Songs of Silence is repainting the RTS genre in gorgeous technicolour

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Songs of Silence is a beautiful RTS. You can forget the staid, drab medieval fantasy of many other real-time strategies, and revel instead in the excesses and bold brushstrokes that the team at Chimera Entertainment have crafted. It’s painterly – the team label it more specifically as Art Nouvea – with character portraits that are reminiscent of a vibrant and vivacious Banner Saga, while its city building and RTS-like combat, are bold and colourful. This sumptuous display not only catches your eye, and your imagination, it draws you completely into the world of Songs of Silence.

You might still be expecting Songs of Silence to play like a traditional fantasy RTS. It throws that out of the window by tying in a dose of auto-battler where you don’t so much control your units as influence them by way of playing card-based skills. The team is clear to point out that this isn’t a deck builder, though, it’s just a more effective and enigmatic way of presenting your army’s skills and abilities while taking a step away from the traditional ability cooldown bar. It speaks to a team that are thinking as much about the why as the how.

Songs of Silence is set in an as-yet unnamed fantasy kingdom. It presents two parallel lands, the light, and the dark, who, though diametrically opposed, have to pull together to fight off the all-devouring Silence. Each of these lands has unique outlooks, as well as specific units and cities that emphasise their own unique attributes. The light side is more magical, spiritual even, with the promise of divine power present in their units and attacks. The dark side meanwhile lives closer to the land, and with nature, with units that include Constructs, living machines that roam the battlefield.

Our hands on began by leading the army of Lorelai of Ehrengard across the land, engaging in a series of opening battles that set up the political drama that drives the light side of the kingdom. This is an RTS for the modern age, and there’s a commitment to respecting player’s time. Maps and large-scale encounters can be completed in an evening rather than the many many hours that some games might ask of you, and it’s about positioning and using your faction’s skills at the right time rather than micro-management. Battles are swift and fun, in some ways playing out like a battle of TABS, albeit one that you can influence and alter in real time.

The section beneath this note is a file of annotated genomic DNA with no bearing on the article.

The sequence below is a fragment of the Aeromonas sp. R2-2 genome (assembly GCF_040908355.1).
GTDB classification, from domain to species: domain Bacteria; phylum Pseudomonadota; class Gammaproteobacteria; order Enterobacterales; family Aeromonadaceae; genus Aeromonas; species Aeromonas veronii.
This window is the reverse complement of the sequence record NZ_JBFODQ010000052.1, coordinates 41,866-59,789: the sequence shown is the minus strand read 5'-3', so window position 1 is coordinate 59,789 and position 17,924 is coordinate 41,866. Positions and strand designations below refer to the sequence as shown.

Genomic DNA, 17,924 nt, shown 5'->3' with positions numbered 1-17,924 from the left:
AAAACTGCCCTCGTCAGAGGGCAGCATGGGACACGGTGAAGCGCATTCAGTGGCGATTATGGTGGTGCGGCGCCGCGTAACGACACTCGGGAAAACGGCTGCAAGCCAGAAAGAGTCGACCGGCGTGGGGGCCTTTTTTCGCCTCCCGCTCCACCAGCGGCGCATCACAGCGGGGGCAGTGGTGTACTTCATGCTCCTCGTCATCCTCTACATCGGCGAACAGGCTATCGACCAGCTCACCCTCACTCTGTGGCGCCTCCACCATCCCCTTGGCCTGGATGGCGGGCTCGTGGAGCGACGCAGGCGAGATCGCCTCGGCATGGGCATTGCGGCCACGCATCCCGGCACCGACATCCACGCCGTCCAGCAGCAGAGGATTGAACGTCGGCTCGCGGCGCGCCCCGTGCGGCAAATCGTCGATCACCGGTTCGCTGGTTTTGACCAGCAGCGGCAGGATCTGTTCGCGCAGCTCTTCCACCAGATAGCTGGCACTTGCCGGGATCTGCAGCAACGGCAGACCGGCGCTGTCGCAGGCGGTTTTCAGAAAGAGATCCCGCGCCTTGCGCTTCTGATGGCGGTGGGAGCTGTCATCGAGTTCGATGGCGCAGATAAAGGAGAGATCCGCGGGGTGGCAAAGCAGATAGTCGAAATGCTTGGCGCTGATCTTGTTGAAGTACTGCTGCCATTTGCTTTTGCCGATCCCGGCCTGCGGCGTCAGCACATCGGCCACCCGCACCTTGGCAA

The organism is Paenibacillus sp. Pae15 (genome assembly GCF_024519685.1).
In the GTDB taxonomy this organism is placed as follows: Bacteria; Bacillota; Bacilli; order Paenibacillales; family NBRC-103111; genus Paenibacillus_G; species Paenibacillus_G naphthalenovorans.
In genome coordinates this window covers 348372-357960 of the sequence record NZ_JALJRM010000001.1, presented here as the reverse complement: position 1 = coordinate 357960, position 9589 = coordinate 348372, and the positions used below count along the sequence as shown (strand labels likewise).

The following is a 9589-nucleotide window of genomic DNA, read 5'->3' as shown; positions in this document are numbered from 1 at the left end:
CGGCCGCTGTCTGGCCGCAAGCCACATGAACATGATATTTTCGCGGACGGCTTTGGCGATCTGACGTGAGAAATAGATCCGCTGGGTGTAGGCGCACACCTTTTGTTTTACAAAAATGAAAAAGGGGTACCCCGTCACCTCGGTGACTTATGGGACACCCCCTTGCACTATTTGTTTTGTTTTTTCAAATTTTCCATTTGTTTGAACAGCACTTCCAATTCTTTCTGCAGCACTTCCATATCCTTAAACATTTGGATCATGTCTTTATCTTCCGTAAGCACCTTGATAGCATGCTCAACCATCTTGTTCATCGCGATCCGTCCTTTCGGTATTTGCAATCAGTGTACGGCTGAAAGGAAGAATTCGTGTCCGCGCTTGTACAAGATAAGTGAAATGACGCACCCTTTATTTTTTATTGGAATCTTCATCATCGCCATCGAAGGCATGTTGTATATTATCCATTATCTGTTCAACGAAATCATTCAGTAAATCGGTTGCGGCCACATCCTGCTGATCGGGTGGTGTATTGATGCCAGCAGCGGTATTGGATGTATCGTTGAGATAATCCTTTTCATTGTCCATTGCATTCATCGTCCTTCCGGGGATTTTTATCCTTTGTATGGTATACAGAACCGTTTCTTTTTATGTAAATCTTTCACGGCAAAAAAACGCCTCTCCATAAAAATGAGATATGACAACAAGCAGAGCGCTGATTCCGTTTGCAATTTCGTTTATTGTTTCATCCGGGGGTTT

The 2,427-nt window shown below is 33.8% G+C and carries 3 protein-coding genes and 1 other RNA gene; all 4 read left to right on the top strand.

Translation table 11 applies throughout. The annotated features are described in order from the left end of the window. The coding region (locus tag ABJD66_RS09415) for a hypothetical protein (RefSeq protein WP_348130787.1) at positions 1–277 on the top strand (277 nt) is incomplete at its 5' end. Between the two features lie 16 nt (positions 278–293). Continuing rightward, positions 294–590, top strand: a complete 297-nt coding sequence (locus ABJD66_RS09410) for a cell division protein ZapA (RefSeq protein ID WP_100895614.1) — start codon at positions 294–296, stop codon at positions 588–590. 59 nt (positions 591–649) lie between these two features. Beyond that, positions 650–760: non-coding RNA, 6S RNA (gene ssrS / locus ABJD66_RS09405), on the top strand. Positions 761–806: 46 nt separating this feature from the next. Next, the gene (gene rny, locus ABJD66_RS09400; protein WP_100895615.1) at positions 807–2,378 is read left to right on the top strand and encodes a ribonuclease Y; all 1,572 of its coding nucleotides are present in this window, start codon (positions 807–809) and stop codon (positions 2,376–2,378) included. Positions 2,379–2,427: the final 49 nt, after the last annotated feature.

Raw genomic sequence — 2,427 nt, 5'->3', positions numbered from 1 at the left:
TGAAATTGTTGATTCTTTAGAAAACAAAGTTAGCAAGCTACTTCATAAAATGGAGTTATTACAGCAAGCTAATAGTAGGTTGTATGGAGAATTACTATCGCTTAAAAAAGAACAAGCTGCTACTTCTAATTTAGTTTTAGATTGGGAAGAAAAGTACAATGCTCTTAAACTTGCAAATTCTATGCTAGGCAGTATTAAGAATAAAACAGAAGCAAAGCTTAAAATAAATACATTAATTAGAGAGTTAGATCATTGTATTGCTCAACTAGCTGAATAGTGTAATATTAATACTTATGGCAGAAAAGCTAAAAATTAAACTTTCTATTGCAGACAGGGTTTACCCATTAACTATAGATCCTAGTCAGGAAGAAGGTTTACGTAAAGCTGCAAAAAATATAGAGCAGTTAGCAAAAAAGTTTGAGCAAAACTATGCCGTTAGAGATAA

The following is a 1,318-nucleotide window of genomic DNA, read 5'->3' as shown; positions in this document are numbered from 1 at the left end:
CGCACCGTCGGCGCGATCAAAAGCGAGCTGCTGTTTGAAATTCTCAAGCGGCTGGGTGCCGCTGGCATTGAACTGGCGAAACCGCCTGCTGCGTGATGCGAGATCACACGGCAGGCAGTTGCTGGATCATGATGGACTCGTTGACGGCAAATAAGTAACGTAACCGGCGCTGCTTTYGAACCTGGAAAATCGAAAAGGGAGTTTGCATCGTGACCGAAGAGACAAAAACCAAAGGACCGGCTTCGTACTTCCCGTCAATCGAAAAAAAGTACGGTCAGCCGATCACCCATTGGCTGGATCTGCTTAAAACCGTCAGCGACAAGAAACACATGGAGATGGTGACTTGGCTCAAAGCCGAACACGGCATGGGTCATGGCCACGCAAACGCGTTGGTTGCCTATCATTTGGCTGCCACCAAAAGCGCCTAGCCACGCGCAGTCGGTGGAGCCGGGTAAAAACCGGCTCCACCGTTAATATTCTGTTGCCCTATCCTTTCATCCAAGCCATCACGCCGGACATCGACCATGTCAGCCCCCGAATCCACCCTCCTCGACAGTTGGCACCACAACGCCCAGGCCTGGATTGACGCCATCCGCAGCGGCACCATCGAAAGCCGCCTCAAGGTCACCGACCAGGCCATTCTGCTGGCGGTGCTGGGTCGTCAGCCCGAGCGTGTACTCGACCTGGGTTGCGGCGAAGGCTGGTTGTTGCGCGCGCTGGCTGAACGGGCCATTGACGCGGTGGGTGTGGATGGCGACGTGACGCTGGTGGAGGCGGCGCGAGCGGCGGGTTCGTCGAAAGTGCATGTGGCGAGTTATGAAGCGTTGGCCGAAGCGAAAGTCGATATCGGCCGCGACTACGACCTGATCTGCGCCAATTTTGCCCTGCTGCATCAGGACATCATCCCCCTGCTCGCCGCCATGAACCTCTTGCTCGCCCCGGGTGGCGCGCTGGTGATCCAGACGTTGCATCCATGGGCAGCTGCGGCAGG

Songs of Silence card-based RTS

The skills and abilities that appear in your deck of cards might include extra units, or powerful moves such as a call to charge that affects your mounted units. Each of these operate on a cooldown, so you have to pay careful attention about exactly when you deploy them in order to ensure your army’s success. There’s elements here that make Songs of Silence far more accessible than many other RTS games, and with its narrative focus as well it feels like this is a game world that is capable of drawing people in who might not traditionally choose this type of game.

There’s a clear sense of progression to everything in Songs of Silence, with city-building and kingdom-ruling aspects that see you cement your place on the landscape as you progress across it. Your hero characters also gain XP and level up with each successful encounter, and you can add to your deck of abilities, while new areas bring new units to recruit to your cause.

While Songs of Silence looks beautiful, the team at Chimera Entertainment knew that they had to have audio that could match it, drafting in the legendary skills of Valkyria Chronicles and Final Fantasy Tactics composer Hitoshi Sakimoto. The beautiful orchestral melodies we heard during our hands on were testament to that, and reflected the onscreen action and drama perfectly. Between the audio and the visuals it feels as though Songs of Silence is an experiential piece of artistic expression as much as it is a game of tactics and strategy. That remains absolutely remarkable, even taken within the continuing and unyielding drive for creativity in gaming as a whole.

That link to Valkyria Chronicles is perhaps the most prescient. There too we had a game whose painterly visuals set it apart as much as its unique reworking of its genre’s expectations, and just like Sega’s iconic title it feels as though Songs of Silence could be a perfect reimagining of the RTS, built with care, thoughtfulness, and a commitment to forging its own memorable path into player’s minds.

Written by
TSA's Reviews Editor - a hoarder of headsets who regularly argues that the Sega Saturn was the best console ever released.

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